There was one exception: The Sixth Circuit Court of Appeals upheld traditional marriage laws in Michigan, Ohio, Kentucky and Tennessee. Judge Jeffrey Sutton said in that ruling it was not the place of the courts to decide such an important social issue. What a novel concept. “When the courts do not let the people resolve new social issues like this one, they perpetuate the idea that the heroes in these change events are judges and lawyers,” Sutton wrote. “Better in this instance, we think, to allow change through the customary political processes, in which the people, gay and straight alike, become the heroes of their own stories by meeting each other not as adversaries in a court system but as fellow citizens seeking to resolve a new social issue in a fair-minded way.”
Given the split among the circuit courts, it was almost certain the Supreme Court would step in to settle the dispute.
It’s worth noting the timing of the Court’s announcement. There is growing capitulation among Republicans on the issue, and the party’s candidates offered little debate over marriage during the campaign season. The GOP’s new congressional majorities are occupied with other agenda items. Should the Supreme Court rule to redefine marriage (as many political pundits presume it will), the GOP could be further divided on this issue leading up to the 2016 presidential election.
Regardless of whether the Supreme Court discovers a constitutional right to same-sex marriage, any Republican candidate who has or continues to oppose same-sex marriage will be portrayed as a bigot. But a Court ruling could move the needle further. There will also be many potential candidates who would argue that, since the Court ruled, the matter is settled.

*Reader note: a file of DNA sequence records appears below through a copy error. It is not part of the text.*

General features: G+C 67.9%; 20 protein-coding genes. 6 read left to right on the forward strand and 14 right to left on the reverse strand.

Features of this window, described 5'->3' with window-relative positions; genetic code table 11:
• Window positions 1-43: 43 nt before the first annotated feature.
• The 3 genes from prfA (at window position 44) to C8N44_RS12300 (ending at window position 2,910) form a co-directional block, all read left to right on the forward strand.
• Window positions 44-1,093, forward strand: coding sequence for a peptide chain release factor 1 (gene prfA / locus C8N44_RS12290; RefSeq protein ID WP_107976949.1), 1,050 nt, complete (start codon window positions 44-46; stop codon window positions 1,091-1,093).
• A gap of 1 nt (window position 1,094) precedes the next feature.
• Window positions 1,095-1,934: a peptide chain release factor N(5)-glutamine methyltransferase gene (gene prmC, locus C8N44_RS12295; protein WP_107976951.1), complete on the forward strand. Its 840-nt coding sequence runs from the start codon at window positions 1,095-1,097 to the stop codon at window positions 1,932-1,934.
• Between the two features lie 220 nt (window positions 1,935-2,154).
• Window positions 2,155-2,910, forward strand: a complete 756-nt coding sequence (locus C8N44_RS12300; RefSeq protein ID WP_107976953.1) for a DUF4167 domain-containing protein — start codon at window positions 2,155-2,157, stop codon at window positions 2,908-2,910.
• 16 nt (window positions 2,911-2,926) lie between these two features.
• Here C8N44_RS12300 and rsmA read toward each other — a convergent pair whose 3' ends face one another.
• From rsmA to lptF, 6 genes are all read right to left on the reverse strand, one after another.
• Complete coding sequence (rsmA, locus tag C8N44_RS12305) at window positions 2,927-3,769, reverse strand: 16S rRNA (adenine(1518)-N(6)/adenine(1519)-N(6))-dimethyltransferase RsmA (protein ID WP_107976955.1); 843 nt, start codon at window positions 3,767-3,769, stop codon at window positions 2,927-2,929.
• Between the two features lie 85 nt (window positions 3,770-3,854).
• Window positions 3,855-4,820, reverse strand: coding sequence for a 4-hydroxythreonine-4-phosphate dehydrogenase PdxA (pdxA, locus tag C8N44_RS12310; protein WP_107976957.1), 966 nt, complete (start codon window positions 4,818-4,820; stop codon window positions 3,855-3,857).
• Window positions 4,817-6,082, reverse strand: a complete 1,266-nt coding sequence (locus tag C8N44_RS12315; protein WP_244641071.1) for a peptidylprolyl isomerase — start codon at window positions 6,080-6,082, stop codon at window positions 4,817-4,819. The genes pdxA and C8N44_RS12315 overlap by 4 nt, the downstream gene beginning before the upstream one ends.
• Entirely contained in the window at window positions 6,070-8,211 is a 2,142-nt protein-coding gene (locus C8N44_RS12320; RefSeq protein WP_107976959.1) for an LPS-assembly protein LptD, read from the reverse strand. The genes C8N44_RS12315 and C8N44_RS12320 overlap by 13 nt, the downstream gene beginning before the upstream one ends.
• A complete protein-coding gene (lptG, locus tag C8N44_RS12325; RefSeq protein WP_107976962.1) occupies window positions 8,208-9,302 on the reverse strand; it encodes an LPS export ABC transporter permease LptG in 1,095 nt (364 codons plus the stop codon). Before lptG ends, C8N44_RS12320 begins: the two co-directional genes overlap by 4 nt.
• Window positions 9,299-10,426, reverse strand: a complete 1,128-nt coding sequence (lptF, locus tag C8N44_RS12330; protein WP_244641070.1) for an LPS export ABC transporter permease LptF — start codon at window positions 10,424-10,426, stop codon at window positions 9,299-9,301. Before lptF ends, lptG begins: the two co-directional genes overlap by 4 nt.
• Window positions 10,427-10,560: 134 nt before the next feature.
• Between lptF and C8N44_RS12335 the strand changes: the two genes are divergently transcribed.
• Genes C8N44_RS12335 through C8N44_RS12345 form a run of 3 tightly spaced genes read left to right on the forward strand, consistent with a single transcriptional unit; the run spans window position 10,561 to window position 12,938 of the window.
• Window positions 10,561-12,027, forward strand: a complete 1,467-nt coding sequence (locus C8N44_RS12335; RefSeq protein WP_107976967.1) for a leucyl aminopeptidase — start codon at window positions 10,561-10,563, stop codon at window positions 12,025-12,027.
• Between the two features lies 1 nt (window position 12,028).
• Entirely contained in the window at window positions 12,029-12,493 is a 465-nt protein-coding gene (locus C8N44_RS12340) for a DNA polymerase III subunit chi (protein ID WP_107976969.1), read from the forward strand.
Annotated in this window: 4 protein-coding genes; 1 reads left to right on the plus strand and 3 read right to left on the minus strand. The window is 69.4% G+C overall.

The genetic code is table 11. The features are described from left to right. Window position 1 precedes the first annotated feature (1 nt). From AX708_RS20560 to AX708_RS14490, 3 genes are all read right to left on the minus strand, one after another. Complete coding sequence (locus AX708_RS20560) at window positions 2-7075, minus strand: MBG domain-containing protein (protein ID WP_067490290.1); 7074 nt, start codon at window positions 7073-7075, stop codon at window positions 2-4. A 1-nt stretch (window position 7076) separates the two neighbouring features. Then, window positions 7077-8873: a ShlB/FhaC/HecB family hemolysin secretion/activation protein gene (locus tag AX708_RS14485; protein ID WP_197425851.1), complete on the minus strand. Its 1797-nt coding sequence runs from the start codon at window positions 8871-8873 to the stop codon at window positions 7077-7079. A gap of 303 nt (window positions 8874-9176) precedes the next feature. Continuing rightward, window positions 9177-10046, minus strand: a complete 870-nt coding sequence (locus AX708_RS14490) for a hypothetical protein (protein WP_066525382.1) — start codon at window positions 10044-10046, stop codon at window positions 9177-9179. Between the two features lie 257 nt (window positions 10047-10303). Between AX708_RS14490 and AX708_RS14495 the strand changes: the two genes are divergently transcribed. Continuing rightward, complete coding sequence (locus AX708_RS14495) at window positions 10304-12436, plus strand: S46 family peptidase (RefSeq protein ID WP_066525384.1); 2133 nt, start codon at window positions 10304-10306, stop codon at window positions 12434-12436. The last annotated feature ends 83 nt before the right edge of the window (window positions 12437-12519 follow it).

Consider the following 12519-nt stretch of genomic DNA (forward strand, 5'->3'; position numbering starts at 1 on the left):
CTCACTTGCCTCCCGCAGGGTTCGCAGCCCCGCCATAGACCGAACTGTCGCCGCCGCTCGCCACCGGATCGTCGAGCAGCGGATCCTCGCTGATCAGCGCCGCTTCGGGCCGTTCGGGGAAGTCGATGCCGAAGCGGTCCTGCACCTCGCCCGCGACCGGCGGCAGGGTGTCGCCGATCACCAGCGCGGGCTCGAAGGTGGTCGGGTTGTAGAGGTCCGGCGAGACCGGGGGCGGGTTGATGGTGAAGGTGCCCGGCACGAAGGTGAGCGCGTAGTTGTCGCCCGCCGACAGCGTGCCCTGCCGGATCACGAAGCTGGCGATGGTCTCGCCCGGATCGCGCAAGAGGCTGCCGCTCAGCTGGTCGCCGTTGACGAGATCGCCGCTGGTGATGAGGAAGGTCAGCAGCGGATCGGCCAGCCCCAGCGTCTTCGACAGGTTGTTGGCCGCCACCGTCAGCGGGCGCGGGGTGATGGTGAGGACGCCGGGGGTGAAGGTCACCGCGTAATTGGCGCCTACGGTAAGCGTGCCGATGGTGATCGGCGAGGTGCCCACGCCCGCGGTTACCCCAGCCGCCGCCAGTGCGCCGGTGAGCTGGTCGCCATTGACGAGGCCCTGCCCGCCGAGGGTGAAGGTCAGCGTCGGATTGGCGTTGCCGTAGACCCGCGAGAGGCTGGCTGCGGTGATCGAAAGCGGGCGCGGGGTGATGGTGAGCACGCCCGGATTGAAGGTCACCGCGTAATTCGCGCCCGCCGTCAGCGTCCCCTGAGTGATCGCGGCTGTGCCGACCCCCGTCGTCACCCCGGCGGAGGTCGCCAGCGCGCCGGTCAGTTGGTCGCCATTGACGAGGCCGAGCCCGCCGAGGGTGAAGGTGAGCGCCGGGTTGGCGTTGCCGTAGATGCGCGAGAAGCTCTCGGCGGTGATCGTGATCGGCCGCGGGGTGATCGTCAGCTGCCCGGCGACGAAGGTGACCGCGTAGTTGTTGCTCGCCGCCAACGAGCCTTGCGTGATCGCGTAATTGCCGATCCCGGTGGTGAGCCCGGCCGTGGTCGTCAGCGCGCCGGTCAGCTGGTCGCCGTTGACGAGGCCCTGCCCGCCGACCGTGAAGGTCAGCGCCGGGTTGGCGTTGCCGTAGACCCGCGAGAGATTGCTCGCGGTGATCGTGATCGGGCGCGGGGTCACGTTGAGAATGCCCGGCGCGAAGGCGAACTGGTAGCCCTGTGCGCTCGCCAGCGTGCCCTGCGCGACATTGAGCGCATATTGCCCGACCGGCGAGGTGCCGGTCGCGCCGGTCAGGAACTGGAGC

On the other hand, there could also be ample opportunity for candidates to stand firmly on principle. Ramesh Ponnuru of National Review notes, “If the Supreme Court does issue such a ruling, Republicans in the presidential primaries will be under a bit more pressure to say that they back a constitutional amendment reversing the decision and to say explicitly that they’ll appoint justices who don’t tend to agree with that sort of decision.”
Aside from the political fallout for the GOP from a Supreme Court decision that is presumed to side with the homosexual agenda, the greater impact will be on the people. A majority of voters in a majority of states have said that marriage is a sacred institution that does not change at the whim of progressive lobbyists and activist judges. Their voice will have been rejected.
And don’t think for a moment that a ruling redefining marriage will have no impact on churches and religious liberty in America. If the Supreme Court can redefine marriage, then is that same Supreme Court not powerful enough to impose its will on those who preach, teach and believe that the only true marriage is that between one man and one woman? Where does it end? Bakers, florists and photographers are already under assault – just wait until same-sex marriage is a “constitutional right.”
America had better wake up, because regardless of which way the Court rules the issue of what constitutes marriage isn’t going away any time soon.